Saturday, November 24, 2012
An article here in Spanish on how Spain has marginally better English proficiency than France and Italy shows a link to the source behind the map it presents - a site called the English Proficiency Index (pdf link there) that shows the proficiency of a few dozen countries in relation to each other. Unfortunately it is not comprehensive and does not include countries like Hungary, Estonia, Mongolia, etc. But for the countries it does feature it is worth taking a look at.
The index is also useful in planning one's study abroad to learn a language. You can see for example that one is much more likely to run into a fluent English speaker in Malaysia than Indonesia, and for Germanic fans it's worth noting that though Dutch may be closer to English and easier to learn than German, in Germany it's somewhat easier to find people that either are not too proficient in English or prefer not to use it.
A high English proficiency in a country does not mean that it is not worth going to, but you will have to change your strategy. Trying to use Norwegian just in the shops and restaurants will not be so easy, but if you arrange things ahead of time you can make it work. In countries like this it is best to hang out with about three people, because one or two makes it more likely that English is the common language between everyone, four and five and above makes it likely the group of friends will get carried off in their own subjects and inside jokes and leave you in the dust. In countries like this it is also good to become informed about local issues and politics. There is always a lot of specialized vocabulary in any country that is not often translated into other languages and/or without a direct translation into English of the original name, such as Kristelig Folkeparti (actually the Christian Democratic Party, not a literal translation). Celebrity nicknames, scandals, jokes that only work in one language, whatever you can find that both interests you and is much easier to discuss in that language compared to English will serve well.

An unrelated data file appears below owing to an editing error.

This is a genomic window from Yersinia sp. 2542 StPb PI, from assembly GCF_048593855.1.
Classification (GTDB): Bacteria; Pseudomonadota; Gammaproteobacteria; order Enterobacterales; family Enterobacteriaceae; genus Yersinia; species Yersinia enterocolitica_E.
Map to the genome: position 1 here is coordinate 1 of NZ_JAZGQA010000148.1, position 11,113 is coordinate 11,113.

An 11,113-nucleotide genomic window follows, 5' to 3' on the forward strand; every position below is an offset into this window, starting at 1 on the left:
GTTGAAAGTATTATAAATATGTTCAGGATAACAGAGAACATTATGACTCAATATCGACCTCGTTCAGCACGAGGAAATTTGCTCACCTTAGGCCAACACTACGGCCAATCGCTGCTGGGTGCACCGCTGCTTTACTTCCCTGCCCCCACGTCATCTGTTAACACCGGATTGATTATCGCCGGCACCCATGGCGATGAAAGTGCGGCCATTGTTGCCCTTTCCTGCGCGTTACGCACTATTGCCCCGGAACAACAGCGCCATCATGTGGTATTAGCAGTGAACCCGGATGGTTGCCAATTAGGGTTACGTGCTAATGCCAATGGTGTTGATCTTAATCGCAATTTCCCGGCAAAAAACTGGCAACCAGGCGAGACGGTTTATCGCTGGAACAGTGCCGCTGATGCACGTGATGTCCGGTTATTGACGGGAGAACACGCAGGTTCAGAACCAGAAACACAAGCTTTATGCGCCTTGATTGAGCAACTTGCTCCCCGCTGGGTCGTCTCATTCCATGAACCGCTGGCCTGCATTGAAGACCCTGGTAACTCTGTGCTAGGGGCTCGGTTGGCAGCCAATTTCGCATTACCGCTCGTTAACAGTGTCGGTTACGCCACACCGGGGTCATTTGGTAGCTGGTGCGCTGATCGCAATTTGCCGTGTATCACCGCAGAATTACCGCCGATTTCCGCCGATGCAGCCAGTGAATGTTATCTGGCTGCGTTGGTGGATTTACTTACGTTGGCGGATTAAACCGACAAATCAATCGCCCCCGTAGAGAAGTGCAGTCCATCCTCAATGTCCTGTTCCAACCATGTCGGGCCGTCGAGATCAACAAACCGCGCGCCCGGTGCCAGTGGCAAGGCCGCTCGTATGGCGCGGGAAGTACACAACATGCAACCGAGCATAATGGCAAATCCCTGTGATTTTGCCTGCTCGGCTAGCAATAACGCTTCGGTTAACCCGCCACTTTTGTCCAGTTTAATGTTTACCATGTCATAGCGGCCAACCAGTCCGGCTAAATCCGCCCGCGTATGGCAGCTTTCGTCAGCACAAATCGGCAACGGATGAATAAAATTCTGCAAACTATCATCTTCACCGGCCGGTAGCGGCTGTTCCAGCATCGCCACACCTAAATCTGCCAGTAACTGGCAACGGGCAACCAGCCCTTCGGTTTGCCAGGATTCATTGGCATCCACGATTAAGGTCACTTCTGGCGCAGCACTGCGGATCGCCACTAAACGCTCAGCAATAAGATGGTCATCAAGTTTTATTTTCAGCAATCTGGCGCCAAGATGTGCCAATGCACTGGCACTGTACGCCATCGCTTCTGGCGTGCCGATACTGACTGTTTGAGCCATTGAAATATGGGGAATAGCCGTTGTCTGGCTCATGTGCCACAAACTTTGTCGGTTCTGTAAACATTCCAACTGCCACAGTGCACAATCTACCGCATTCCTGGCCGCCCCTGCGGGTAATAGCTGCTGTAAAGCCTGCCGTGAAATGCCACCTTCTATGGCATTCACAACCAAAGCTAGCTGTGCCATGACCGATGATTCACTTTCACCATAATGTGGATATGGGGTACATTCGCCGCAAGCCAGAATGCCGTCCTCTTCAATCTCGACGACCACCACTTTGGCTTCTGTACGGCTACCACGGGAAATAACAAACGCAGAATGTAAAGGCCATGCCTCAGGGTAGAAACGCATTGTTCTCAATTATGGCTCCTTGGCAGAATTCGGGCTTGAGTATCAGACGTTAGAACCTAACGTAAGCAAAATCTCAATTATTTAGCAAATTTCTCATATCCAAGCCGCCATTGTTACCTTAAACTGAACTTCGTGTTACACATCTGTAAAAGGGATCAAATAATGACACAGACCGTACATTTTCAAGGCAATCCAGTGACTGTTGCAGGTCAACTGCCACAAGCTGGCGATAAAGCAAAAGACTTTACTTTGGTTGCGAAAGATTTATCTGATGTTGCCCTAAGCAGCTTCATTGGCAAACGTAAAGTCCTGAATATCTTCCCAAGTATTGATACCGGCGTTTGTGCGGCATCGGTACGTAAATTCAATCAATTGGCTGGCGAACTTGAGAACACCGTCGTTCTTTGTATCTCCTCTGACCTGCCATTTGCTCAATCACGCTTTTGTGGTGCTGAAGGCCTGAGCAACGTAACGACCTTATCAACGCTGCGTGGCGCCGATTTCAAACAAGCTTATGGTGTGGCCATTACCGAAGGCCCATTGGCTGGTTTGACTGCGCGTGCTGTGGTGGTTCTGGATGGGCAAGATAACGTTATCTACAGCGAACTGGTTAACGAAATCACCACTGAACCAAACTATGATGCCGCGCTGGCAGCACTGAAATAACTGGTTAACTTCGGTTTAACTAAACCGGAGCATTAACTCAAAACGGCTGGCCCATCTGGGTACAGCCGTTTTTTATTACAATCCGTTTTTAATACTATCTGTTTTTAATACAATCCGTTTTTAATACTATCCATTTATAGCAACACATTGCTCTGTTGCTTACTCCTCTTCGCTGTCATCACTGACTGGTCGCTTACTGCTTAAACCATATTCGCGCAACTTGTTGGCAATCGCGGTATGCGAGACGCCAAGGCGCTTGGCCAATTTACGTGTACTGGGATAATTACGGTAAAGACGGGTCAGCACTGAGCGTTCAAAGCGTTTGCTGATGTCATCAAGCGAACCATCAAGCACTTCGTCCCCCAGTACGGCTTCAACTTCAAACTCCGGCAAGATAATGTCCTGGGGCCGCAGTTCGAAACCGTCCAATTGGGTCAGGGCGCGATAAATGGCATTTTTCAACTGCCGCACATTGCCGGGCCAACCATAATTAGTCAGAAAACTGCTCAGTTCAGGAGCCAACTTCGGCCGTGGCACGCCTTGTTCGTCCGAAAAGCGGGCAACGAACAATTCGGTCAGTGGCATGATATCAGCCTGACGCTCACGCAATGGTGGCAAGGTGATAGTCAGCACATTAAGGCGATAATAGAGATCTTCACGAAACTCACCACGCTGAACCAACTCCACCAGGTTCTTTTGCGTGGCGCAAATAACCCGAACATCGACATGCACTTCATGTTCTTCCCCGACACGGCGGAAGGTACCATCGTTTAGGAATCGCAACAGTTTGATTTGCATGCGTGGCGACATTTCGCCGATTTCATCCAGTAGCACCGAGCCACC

Of course, the easiest technique is simply this: once in a country, only use the language spoken there even if it's awkward at first. Unless the information you need to get is absolutely crucial, a good rule of thumb is that the person you're talking to most likely is not going to ever see you again, and if he does not approve of your not using English with him and can't handle a less-than-fluent conversation in his own language then you don't need to talk with him anyway. In the end you're doing him a favour: you are probably spending money you earned in your country in his, and strengthening his language at the same time by refusing to use anything besides it. Just make sure you have at least some skill in the language before you leave or the only conversations you will be capable of having will be little different than the first few chapters in a language textbook, and the likelihood of finding someone willing to participate in one will be very small indeed.